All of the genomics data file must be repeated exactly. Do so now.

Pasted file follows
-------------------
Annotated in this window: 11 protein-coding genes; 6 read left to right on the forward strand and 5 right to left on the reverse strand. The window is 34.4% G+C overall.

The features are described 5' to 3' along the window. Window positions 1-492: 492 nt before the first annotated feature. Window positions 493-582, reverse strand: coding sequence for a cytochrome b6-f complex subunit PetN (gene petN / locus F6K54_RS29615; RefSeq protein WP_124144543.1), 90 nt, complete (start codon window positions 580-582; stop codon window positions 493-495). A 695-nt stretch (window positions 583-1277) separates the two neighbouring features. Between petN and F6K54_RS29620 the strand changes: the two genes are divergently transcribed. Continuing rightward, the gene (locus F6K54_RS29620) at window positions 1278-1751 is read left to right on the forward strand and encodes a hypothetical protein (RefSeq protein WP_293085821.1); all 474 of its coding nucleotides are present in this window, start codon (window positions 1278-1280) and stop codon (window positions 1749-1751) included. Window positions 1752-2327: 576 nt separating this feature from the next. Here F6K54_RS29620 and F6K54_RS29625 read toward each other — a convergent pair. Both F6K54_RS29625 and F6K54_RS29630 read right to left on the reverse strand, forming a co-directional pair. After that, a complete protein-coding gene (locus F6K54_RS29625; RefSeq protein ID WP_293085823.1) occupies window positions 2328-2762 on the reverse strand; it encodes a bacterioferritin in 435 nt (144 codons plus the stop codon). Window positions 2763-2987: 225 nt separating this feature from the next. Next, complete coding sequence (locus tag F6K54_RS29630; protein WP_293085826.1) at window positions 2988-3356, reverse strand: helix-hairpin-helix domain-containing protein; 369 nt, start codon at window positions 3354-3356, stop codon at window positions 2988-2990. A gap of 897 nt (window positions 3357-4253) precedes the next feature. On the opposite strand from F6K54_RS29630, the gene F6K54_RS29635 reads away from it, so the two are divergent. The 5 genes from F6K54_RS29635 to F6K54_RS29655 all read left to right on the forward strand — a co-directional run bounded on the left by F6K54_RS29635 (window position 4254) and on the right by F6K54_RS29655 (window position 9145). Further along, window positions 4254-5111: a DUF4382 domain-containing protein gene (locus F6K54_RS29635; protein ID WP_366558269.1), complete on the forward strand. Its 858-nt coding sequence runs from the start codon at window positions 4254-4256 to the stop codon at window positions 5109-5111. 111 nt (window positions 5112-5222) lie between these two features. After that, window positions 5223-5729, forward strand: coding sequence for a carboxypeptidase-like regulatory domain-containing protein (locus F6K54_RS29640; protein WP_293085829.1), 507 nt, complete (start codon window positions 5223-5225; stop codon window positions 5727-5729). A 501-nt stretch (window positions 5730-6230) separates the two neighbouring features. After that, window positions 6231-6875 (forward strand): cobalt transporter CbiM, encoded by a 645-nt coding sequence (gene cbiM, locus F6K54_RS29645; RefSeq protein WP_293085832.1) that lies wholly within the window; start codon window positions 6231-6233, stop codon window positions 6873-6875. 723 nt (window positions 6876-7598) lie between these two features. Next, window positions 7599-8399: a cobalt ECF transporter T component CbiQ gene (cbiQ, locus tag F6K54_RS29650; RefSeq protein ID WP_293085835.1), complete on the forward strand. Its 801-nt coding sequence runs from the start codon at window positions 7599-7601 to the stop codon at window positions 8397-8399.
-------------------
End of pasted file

Annotated in this window: 11 protein-coding genes; 6 read left to right on the forward strand and 5 right to left on the reverse strand. The window is 34.4% G+C overall.

The features are described 5' to 3' along the window. Window positions 1-492: 492 nt before the first annotated feature. Window positions 493-582, reverse strand: coding sequence for a cytochrome b6-f complex subunit PetN (gene petN / locus F6K54_RS29615; RefSeq protein WP_124144543.1), 90 nt, complete (start codon window positions 580-582; stop codon window positions 493-495). A 695-nt stretch (window positions 583-1277) separates the two neighbouring features. Between petN and F6K54_RS29620 the strand changes: the two genes are divergently transcribed. Continuing rightward, the gene (locus F6K54_RS29620) at window positions 1278-1751 is read left to right on the forward strand and encodes a hypothetical protein (RefSeq protein WP_293085821.1); all 474 of its coding nucleotides are present in this window, start codon (window positions 1278-1280) and stop codon (window positions 1749-1751) included. Window positions 1752-2327: 576 nt separating this feature from the next. Here F6K54_RS29620 and F6K54_RS29625 read toward each other — a convergent pair. Both F6K54_RS29625 and F6K54_RS29630 read right to left on the reverse strand, forming a co-directional pair. After that, a complete protein-coding gene (locus F6K54_RS29625; RefSeq protein ID WP_293085823.1) occupies window positions 2328-2762 on the reverse strand; it encodes a bacterioferritin in 435 nt (144 codons plus the stop codon). Window positions 2763-2987: 225 nt separating this feature from the next. Next, complete coding sequence (locus tag F6K54_RS29630; protein WP_293085826.1) at window positions 2988-3356, reverse strand: helix-hairpin-helix domain-containing protein; 369 nt, start codon at window positions 3354-3356, stop codon at window positions 2988-2990. A gap of 897 nt (window positions 3357-4253) precedes the next feature. On the opposite strand from F6K54_RS29630, the gene F6K54_RS29635 reads away from it, so the two are divergent. The 5 genes from F6K54_RS29635 to F6K54_RS29655 all read left to right on the forward strand — a co-directional run bounded on the left by F6K54_RS29635 (window position 4254) and on the right by F6K54_RS29655 (window position 9145). Further along, window positions 4254-5111: a DUF4382 domain-containing protein gene (locus F6K54_RS29635; protein ID WP_366558269.1), complete on the forward strand. Its 858-nt coding sequence runs from the start codon at window positions 4254-4256 to the stop codon at window positions 5109-5111. 111 nt (window positions 5112-5222) lie between these two features. After that, window positions 5223-5729, forward strand: coding sequence for a carboxypeptidase-like regulatory domain-containing protein (locus F6K54_RS29640; protein WP_293085829.1), 507 nt, complete (start codon window positions 5223-5225; stop codon window positions 5727-5729). A 501-nt stretch (window positions 5730-6230) separates the two neighbouring features. After that, window positions 6231-6875 (forward strand): cobalt transporter CbiM, encoded by a 645-nt coding sequence (gene cbiM, locus F6K54_RS29645; RefSeq protein WP_293085832.1) that lies wholly within the window; start codon window positions 6231-6233, stop codon window positions 6873-6875. 723 nt (window positions 6876-7598) lie between these two features. Next, window positions 7599-8399: a cobalt ECF transporter T component CbiQ gene (cbiQ, locus tag F6K54_RS29650; RefSeq protein ID WP_293085835.1), complete on the forward strand. Its 801-nt coding sequence runs from the start codon at window positions 7599-7601 to the stop codon at window positions 8397-8399.